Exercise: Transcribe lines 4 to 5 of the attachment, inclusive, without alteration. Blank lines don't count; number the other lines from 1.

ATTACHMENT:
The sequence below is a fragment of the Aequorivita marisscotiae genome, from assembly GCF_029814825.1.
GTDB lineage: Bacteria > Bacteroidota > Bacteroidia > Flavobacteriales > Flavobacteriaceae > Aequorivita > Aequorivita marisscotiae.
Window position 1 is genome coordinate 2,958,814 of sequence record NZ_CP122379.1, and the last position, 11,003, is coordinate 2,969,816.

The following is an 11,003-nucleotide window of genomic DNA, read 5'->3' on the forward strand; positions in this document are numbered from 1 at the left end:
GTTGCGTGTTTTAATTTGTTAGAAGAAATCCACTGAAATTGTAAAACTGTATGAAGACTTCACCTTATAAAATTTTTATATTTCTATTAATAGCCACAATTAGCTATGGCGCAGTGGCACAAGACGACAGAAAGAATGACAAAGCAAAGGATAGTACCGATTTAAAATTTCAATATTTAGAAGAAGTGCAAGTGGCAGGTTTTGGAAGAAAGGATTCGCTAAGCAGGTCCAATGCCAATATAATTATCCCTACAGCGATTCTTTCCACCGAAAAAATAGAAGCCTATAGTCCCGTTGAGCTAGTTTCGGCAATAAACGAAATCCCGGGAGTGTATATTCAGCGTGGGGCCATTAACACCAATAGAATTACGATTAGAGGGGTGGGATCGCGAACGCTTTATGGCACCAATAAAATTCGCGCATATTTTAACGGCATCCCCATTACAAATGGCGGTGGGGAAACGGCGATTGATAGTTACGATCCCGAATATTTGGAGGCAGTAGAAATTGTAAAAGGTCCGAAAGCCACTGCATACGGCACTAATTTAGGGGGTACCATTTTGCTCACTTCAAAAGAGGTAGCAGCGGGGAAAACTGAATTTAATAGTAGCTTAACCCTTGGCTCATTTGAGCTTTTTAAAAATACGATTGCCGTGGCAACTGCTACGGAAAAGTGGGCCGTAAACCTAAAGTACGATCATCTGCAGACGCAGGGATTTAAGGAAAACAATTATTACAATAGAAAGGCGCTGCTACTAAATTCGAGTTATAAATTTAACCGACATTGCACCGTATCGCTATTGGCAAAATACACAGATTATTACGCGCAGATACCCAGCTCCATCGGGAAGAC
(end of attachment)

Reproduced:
The following is an 11,003-nucleotide window of genomic DNA, read 5'->3' on the forward strand; positions in this document are numbered from 1 at the left end:
GTTGCGTGTTTTAATTTGTTAGAAGAAATCCACTGAAATTGTAAAACTGTATGAAGACTTCACCTTATAAAATTTTTATATTTCTATTAATAGCCACAATTAGCTATGGCGCAGTGGCACAAGACGACAGAAAGAATGACAAAGCAAAGGATAGTACCGATTTAAAATTTCAATATTTAGAAGAAGTGCAAGTGGCAGGTTTTGGAAGAAAGGATTCGCTAAGCAGGTCCAATGCCAATATAATTATCCCTACAGCGATTCTTTCCACCGAAAAAATAGAAGCCTATAGTCCCGTTGAGCTAGTTTCGGCAATAAACGAAATCCCGGGAGTGTATATTCAGCGTGGGGCCATTAACACCAATAGAATTACGATTAGAGGGGTGGGATCGCGAACGCTTTATGGCACCAATAAAATTCGCGCATATTTTAACGGCATCCCCATTACAAATGGCGGTGGGGAAACGGCGATTGATAGTTACGATCCCGAATATTTGGAGGCAGTAGAAATTGTAAAAGGTCCGAAAGCCACTGCATACGGCACTAATTTAGGGGGTACCATTTTGCTCACTTCAAAAGAGGTAGCAGCGGGGAAAACTGAATTTAATAGTAGCTTAACCCTTGGCTCATTTGAGCTTTTTAAAAATACGATTGCCGTGGCAACTGCTACGGAAAAGTGGGCCGTAAACCTAAAGTACGATCATCTGCAGACGCAGGGATTTAAGGAAAACAATTATTACAATAGAAAGGCGCTGCTACTAAATTCGAGTTATAAATTTAACCGACATTGCACCGTATCGCTATTGGCAAAATACACAGATTATTACGCGCAGATACCCAGCTCCATCGGGAAGAC